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Judges send inmate records dispute back to trial court

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NEWS MEDIA UPDATE   ·   WASHINGTON, D.C.   ·   Freedom of Information   ·   Nov. 28, 2006

NEWS MEDIA UPDATE   ·   WASHINGTON, D.C.   ·   Freedom of Information   ·   Nov. 28, 2006


Judges send inmate records dispute back to trial court

  • Citing unresolved factual issues, a federal appeals court says it cannot rule on a media group’s FOIA suit against the Department of Justice.

Nov. 28, 2006  ·   A trial court judge incorrectly dismissed a Freedom of Information Act lawsuit against the Department of Justice brought by a news organization seeking documents related to the incarceration of illegal aliens, a federal appeals court has ruled.

The Washington bureau of Cox Newspapers sued the Justice Department seeking access to a database that contained the name, birthdate and other identifying information of illegal immigrants convicted of at least one felony or two misdemeanor crimes who served prison time as part of their punishment. The agency denied the request, asserting that the release of such information would violate the privacy rights of the convicted individuals.

The lower court judge sided with the government and said a trial was not necessary. Last week, a panel of three judges from the U.S. Court of Appeals in Washington, D.C., said that there were unresolved factual disputes between the parties and therefore the judges could not assess the soundness of the legal rulings made by the lower court judge. The appeals court ordered the case back to the trial court for resolution of those factual issues.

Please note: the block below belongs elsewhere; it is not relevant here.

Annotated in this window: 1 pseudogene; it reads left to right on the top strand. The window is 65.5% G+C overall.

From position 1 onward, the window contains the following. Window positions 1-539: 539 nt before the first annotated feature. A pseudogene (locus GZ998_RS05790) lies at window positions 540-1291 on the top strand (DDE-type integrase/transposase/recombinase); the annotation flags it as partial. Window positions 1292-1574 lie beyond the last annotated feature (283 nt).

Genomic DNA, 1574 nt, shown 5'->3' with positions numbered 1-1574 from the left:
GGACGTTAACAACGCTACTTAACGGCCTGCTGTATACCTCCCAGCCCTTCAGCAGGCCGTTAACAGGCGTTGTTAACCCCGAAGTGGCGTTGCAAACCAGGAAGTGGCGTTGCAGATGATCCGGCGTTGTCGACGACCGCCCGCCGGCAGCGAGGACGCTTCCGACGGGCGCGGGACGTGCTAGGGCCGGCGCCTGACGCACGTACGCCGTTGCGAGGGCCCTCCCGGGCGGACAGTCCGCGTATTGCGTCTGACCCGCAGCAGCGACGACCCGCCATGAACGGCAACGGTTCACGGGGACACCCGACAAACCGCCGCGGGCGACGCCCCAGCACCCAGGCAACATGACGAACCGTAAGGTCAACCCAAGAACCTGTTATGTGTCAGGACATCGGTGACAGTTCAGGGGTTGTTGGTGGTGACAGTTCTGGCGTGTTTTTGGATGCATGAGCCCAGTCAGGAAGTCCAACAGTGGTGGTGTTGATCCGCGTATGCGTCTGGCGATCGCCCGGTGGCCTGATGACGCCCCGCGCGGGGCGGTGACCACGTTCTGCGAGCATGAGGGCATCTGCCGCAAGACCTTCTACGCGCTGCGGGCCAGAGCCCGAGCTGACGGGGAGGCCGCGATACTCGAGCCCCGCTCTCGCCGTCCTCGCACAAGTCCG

“[T]he briefs and oral argument of each party questioned the factual accuracy of the other’s claims. Given these disputes, we are in no position to decide the important questions this case presents,” the court wrote.

For example, the Justice Department argued in the appeals court that it could not turn over information in the database because there was a chance that some individuals had been improperly listed as illegal immigrants. Cox, on the other hand, said the database was checked for accuracy and that it specifically avoided asking for information about a person unless the government had conclusively determined he or she was an illegal immigrant.

“A mistake in representing an inmate as an undocumented alien may implicate privacy interests,” the court wrote. “The accuracy of these factual assertions needs to be determined before this court can decide whether the Department properly invoked the privacy exemptions.”

(CEI Washington Bureau Inc. v. Dep’t of Justice, Media Counsel: Michael Kovaka and Jonathan D. Hart, Dow Lohnes, Washington, D.C.)NW


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